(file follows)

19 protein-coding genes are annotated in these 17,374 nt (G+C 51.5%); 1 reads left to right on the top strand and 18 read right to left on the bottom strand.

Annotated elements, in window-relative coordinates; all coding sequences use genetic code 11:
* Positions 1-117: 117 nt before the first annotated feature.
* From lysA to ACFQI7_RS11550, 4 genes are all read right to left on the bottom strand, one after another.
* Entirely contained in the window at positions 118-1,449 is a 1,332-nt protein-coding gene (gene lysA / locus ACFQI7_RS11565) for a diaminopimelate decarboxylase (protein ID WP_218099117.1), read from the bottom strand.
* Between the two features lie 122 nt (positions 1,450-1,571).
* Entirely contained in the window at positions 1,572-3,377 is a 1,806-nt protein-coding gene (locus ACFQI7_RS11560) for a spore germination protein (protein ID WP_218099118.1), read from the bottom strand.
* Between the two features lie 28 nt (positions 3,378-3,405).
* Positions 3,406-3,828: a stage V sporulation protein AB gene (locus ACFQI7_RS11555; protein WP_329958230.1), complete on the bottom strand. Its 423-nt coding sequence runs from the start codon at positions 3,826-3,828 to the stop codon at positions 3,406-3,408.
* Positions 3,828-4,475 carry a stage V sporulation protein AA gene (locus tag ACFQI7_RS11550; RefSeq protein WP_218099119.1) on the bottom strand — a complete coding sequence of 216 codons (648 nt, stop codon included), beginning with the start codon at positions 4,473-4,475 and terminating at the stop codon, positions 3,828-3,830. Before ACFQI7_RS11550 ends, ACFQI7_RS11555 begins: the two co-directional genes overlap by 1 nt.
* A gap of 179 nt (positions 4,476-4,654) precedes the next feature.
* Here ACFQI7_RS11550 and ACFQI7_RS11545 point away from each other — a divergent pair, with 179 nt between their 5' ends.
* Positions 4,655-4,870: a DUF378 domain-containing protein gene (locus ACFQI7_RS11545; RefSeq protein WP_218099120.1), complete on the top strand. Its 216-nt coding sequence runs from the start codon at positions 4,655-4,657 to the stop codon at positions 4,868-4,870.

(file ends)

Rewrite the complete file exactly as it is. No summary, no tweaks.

19 protein-coding genes are annotated in these 17,374 nt (G+C 51.5%); 1 reads left to right on the top strand and 18 read right to left on the bottom strand.

Annotated elements, in window-relative coordinates; all coding sequences use genetic code 11:
* Positions 1-117: 117 nt before the first annotated feature.
* From lysA to ACFQI7_RS11550, 4 genes are all read right to left on the bottom strand, one after another.
* Entirely contained in the window at positions 118-1,449 is a 1,332-nt protein-coding gene (gene lysA / locus ACFQI7_RS11565) for a diaminopimelate decarboxylase (protein ID WP_218099117.1), read from the bottom strand.
* Between the two features lie 122 nt (positions 1,450-1,571).
* Entirely contained in the window at positions 1,572-3,377 is a 1,806-nt protein-coding gene (locus ACFQI7_RS11560) for a spore germination protein (protein ID WP_218099118.1), read from the bottom strand.
* Between the two features lie 28 nt (positions 3,378-3,405).
* Positions 3,406-3,828: a stage V sporulation protein AB gene (locus ACFQI7_RS11555; protein WP_329958230.1), complete on the bottom strand. Its 423-nt coding sequence runs from the start codon at positions 3,826-3,828 to the stop codon at positions 3,406-3,408.
* Positions 3,828-4,475 carry a stage V sporulation protein AA gene (locus tag ACFQI7_RS11550; RefSeq protein WP_218099119.1) on the bottom strand — a complete coding sequence of 216 codons (648 nt, stop codon included), beginning with the start codon at positions 4,473-4,475 and terminating at the stop codon, positions 3,828-3,830. Before ACFQI7_RS11550 ends, ACFQI7_RS11555 begins: the two co-directional genes overlap by 1 nt.
* A gap of 179 nt (positions 4,476-4,654) precedes the next feature.
* Here ACFQI7_RS11550 and ACFQI7_RS11545 point away from each other — a divergent pair, with 179 nt between their 5' ends.
* Positions 4,655-4,870: a DUF378 domain-containing protein gene (locus ACFQI7_RS11545; RefSeq protein WP_218099120.1), complete on the top strand. Its 216-nt coding sequence runs from the start codon at positions 4,655-4,657 to the stop codon at positions 4,868-4,870.